Child Car Seat: Reviews and Tips

The best way of keeping your child safe when he or she is inside the car is by using a child car seat. A car seat can help prevent injury and also save the lives of children during car crashes. The use of a car seat is a law in every state of the U.S due to its importance. 

However, even if you don't leave in a country where the use of such a seat is obligatory, it is still super convenient to have it. So without further due, let's dive in and see which things you should know when purchasing a child car seat.

Child Car Seat: Reviews and Tips

Guidelines for Choosing a Child Car Seat

Guidelines for Choosing a Child Car Seat

To keep your child safe in the car, you need to use the right safety seat and use it properly. That a car seat is expensive doesn’t mean it’s the best. So, avoid deciding on a seat for your child by price alone. The best car seat to use is the one that fits your child’s age, weight, and size, as well as your vehicle. To choose a car seat for your child, consider the following guidelines.

  1. Choose a seat that meets safety standards – Federal Motor Vehicle Safety Standard 213. You can know if the seat meets this standard from its label.
  2. Learn how to install the child seat and make use of the harness before you take your child on his or her first ride. Don't depend on displays from the store on how to install the child seat.
  3. If you need help with installing the child seat or if you want to confirm that you have installed the seat correctly, you can visit a child car seat inspection station. These inspection stations have been set up by the federal government across the country. Parents can also get help from the many public safety group, local health departments, law enforcement agencies, fire departments, and hospitals. Ask for a certified child passenger safety technician from these places to assist you.
  4. Avoid seats that have been used if you don't know their history or if you have any doubts about their history. To find out specific questions about the seat, contact the manufacturer.

When you should buy a new car seat?

If you are still in doubt about whether to purchase a new car seat regardless of whether it is for your child or yourself, here are some hypothetical situations when you definitely should buy a new car seat:

  • Is too old. Always look at the labels to know the date the seat was produced. Also, find out from the manufacturer how long the seat can be used (its expiration date).
  • Has any visible cracks or other signs of wear and tear.
  • Has missing parts. Most used car seats may come without some important parts. Check with the manufacturer to find out if you can get the right parts.
  • Does not come with an instructions manual. The instructions manual helps you to know how to use the seat.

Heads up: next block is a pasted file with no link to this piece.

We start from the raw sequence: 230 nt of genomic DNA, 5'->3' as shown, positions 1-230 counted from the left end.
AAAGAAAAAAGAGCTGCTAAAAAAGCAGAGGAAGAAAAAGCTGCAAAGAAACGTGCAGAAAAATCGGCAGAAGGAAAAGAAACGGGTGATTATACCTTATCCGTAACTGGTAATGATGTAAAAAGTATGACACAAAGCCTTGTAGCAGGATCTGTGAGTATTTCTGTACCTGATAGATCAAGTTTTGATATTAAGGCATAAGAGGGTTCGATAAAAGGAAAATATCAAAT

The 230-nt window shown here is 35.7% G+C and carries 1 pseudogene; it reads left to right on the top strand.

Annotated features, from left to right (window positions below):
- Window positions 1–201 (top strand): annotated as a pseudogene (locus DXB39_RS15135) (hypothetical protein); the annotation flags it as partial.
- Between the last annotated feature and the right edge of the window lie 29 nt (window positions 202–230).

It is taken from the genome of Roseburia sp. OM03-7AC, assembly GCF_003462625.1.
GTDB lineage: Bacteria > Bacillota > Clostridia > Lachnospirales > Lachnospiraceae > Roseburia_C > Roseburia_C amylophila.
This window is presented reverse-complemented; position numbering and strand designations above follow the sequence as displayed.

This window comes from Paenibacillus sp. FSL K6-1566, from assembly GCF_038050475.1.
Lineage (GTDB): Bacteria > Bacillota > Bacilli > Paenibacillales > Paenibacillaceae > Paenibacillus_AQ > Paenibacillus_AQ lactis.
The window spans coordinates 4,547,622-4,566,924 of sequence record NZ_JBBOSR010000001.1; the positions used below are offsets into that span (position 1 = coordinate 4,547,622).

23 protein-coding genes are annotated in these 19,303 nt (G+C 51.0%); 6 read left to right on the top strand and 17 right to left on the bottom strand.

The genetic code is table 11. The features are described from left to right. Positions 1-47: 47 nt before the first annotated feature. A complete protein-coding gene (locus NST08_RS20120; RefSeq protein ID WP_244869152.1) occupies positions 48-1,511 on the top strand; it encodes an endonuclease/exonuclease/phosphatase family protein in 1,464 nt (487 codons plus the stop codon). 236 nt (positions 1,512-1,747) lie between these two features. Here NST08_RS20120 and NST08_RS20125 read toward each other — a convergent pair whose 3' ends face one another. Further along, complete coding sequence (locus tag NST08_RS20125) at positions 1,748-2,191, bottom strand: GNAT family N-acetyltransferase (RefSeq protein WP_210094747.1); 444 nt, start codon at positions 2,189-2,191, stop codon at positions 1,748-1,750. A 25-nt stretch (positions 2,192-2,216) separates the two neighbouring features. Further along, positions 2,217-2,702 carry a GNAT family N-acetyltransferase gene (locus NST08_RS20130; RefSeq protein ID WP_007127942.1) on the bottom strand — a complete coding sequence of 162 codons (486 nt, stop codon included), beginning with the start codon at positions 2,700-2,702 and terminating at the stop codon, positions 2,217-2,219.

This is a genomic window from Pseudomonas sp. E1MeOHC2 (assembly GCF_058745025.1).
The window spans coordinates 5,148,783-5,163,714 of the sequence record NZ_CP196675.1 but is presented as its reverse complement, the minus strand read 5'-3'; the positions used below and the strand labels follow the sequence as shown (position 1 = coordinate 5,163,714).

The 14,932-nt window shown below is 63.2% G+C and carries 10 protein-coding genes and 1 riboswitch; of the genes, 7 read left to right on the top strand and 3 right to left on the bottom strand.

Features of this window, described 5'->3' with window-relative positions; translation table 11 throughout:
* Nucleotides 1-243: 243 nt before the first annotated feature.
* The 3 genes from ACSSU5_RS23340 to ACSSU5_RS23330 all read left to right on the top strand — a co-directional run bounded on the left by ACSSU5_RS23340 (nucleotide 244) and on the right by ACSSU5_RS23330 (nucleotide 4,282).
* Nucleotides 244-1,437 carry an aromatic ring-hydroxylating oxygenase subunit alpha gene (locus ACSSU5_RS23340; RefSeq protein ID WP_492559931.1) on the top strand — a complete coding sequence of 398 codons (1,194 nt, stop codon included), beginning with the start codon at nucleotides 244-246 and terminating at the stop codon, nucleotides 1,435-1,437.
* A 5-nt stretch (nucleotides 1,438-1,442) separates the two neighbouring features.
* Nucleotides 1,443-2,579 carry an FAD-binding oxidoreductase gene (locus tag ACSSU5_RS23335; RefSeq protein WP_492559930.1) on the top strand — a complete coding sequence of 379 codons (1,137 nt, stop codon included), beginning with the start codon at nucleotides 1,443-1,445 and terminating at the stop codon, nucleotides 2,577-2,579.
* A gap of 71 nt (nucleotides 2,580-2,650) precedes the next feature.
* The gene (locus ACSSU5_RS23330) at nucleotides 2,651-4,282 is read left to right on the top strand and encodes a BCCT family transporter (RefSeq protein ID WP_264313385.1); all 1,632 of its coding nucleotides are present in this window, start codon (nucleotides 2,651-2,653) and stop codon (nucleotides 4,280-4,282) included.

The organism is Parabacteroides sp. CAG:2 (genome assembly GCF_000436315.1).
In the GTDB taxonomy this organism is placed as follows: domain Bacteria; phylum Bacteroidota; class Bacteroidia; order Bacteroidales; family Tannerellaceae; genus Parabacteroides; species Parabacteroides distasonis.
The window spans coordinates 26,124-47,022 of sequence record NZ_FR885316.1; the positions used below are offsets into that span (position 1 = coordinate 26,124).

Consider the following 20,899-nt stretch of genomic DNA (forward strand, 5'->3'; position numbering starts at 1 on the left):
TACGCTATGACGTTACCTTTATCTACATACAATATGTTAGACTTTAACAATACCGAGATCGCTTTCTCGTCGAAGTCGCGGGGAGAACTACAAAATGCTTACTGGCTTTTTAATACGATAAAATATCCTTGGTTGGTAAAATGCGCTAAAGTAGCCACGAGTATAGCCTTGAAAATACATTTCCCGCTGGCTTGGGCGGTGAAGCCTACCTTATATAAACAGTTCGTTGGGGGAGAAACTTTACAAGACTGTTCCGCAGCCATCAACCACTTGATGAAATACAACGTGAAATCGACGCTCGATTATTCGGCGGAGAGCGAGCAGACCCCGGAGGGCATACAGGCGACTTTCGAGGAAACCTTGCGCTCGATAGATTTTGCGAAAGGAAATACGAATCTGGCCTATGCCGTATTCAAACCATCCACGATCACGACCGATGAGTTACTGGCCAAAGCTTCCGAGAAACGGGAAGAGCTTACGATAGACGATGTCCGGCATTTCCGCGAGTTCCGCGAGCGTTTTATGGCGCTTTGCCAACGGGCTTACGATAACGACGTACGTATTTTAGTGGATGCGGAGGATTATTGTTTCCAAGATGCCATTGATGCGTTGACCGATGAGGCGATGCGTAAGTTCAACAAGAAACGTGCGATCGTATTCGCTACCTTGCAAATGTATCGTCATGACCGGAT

• Was recalled. The manufacturer may provide a replacement part or a new model if the seat was recalled. If you filled out the product registration card, you may get to hear about recalls right away.
  • Lacks a manufacturer date and model number. The manufacture date and model number are what will help you know if the seat has been recalled. Without them, you cannot check if the seat has been recalled.
  • Have been in a severe or moderate crash. Seats that have been in a crash may be damaged in ways you cannot see. If the crash was a minor one, the seat may still be safe to use. However, most manufacturers recommend that a seat be replaced after any crash, even a minor one.

Speaking of car seats, check out our other blog post that deals with the best lumbar support here.

Types of Child Car Seat

There are lots of options available in the market when it comes to children's car seats. The options below are good car seat choices to meet the needs of your child.

Rear-Facing Car Seats (Birth to Age 2)

The rear-facing child car seat is the best for infants. It has a harness that moves and cradles the child. In a crash, it helps to reduce the stress on the child’s spinal cord and the neck which are still fragile.

There are three different kinds of rear-facing car seats for infants – the infant-only seats, the convertible seats, and the all-in-one seats. The choice of which of these rear-facing seats to use depends on personal preference.

Infant-only car seat

Infant-only car seat

This is a rear-facing car seat specially designed for newborns and small babies. It is a small, lightweight, and portable car seat that can only be used rear-facing. When rear-facing, a small child is less likely to be seriously injured. Most newborns outgrow this infant-only seat before their first birthdays.

When this is the case, it is recommended that the parent buys and install an all-in-one car seat or a convertible car seat and use it rear-facing. Concerning the child's weight, the infant-only seat can be used until the baby weighs up to 35 pounds, depending on the model.

Highlights

  • Some infants-only car seats can be clicked into strollers to be rolled around
  • They can be removed from the car without unstrapping.
  • They are easy to use

Convertible Seat

Convertible Seat

Though an infant-only seat is better for newborns and small babies, a convertible car seat may also be used from birth. A convertible car seat can be changed from a rear-facing seat to a forward-facing seat when the child outgrows either the length limit or weight limit for rear-facing.

This makes them a good option since they can be used longer by your child. Convertible seats are a good option for larger babies who still need to be rear-facing but have outgrown their infant-only seats.

Highlights